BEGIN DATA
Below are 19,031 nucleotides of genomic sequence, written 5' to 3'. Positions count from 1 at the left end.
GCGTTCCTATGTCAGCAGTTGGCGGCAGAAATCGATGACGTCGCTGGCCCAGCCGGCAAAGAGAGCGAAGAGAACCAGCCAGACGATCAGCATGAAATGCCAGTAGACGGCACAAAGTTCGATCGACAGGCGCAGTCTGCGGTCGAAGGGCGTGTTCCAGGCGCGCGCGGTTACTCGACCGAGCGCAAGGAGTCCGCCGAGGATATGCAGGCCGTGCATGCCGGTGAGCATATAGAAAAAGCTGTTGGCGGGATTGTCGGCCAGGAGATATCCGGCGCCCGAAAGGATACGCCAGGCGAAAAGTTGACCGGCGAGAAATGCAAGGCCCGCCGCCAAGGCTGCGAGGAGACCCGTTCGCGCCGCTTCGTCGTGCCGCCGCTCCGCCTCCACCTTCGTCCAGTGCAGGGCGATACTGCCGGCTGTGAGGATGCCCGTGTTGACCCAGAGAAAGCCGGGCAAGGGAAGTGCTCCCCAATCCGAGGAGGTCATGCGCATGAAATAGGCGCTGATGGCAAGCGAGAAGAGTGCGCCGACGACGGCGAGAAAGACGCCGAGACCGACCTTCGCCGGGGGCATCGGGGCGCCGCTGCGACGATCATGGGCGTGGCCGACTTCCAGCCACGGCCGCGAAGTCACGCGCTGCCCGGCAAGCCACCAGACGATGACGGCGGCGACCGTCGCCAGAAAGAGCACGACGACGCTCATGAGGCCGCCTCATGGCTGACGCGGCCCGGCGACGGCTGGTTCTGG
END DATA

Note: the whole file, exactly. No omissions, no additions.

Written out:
Below are 19,031 nucleotides of genomic sequence, written 5' to 3'. Positions count from 1 at the left end.
GCGTTCCTATGTCAGCAGTTGGCGGCAGAAATCGATGACGTCGCTGGCCCAGCCGGCAAAGAGAGCGAAGAGAACCAGCCAGACGATCAGCATGAAATGCCAGTAGACGGCACAAAGTTCGATCGACAGGCGCAGTCTGCGGTCGAAGGGCGTGTTCCAGGCGCGCGCGGTTACTCGACCGAGCGCAAGGAGTCCGCCGAGGATATGCAGGCCGTGCATGCCGGTGAGCATATAGAAAAAGCTGTTGGCGGGATTGTCGGCCAGGAGATATCCGGCGCCCGAAAGGATACGCCAGGCGAAAAGTTGACCGGCGAGAAATGCAAGGCCCGCCGCCAAGGCTGCGAGGAGACCCGTTCGCGCCGCTTCGTCGTGCCGCCGCTCCGCCTCCACCTTCGTCCAGTGCAGGGCGATACTGCCGGCTGTGAGGATGCCCGTGTTGACCCAGAGAAAGCCGGGCAAGGGAAGTGCTCCCCAATCCGAGGAGGTCATGCGCATGAAATAGGCGCTGATGGCAAGCGAGAAGAGTGCGCCGACGACGGCGAGAAAGACGCCGAGACCGACCTTCGCCGGGGGCATCGGGGCGCCGCTGCGACGATCATGGGCGTGGCCGACTTCCAGCCACGGCCGCGAAGTCACGCGCTGCCCGGCAAGCCACCAGACGATGACGGCGGCGACCGTCGCCAGAAAGAGCACGACGACGCTCATGAGGCCGCCTCATGGCTGACGCGGCCCGGCGACGGCTGGTTCTGG